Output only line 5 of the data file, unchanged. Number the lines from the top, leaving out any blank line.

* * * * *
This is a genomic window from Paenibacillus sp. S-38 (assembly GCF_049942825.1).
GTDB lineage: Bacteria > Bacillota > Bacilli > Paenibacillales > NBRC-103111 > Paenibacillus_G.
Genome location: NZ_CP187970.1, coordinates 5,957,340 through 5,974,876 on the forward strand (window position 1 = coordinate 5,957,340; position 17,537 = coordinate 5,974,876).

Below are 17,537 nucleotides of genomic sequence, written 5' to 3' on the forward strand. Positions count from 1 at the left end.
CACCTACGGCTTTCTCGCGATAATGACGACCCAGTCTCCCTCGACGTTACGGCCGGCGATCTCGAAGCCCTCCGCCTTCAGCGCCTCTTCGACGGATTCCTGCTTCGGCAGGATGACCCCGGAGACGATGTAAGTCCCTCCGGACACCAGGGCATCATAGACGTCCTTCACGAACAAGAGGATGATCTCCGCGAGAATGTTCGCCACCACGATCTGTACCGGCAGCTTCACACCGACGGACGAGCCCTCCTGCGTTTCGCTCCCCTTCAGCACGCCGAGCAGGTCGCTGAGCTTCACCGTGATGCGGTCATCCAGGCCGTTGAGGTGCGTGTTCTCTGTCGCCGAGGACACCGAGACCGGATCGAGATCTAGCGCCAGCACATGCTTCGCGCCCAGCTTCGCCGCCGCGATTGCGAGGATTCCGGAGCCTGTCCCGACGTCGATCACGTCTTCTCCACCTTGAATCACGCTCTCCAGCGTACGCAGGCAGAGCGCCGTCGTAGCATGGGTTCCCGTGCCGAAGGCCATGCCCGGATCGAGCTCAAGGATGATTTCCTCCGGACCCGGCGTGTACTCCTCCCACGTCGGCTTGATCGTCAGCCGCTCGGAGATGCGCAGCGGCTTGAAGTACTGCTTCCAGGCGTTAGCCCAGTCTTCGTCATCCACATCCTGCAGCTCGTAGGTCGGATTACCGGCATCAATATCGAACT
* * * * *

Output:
CACCTACGGCTTTCTCGCGATAATGACGACCCAGTCTCCCTCGACGTTACGGCCGGCGATCTCGAAGCCCTCCGCCTTCAGCGCCTCTTCGACGGATTCCTGCTTCGGCAGGATGACCCCGGAGACGATGTAAGTCCCTCCGGACACCAGGGCATCATAGACGTCCTTCACGAACAAGAGGATGATCTCCGCGAGAATGTTCGCCACCACGATCTGTACCGGCAGCTTCACACCGACGGACGAGCCCTCCTGCGTTTCGCTCCCCTTCAGCACGCCGAGCAGGTCGCTGAGCTTCACCGTGATGCGGTCATCCAGGCCGTTGAGGTGCGTGTTCTCTGTCGCCGAGGACACCGAGACCGGATCGAGATCTAGCGCCAGCACATGCTTCGCGCCCAGCTTCGCCGCCGCGATTGCGAGGATTCCGGAGCCTGTCCCGACGTCGATCACGTCTTCTCCACCTTGAATCACGCTCTCCAGCGTACGCAGGCAGAGCGCCGTCGTAGCATGGGTTCCCGTGCCGAAGGCCATGCCCGGATCGAGCTCAAGGATGATTTCCTCCGGACCCGGCGTGTACTCCTCCCACGTCGGCTTGATCGTCAGCCGCTCGGAGATGCGCAGCGGCTTGAAGTACTGCTTCCAGGCGTTAGCCCAGTCTTCGTCATCCACATCCTGCAGCTCGTAGGTCGGATTACCGGCATCAATATCGAACT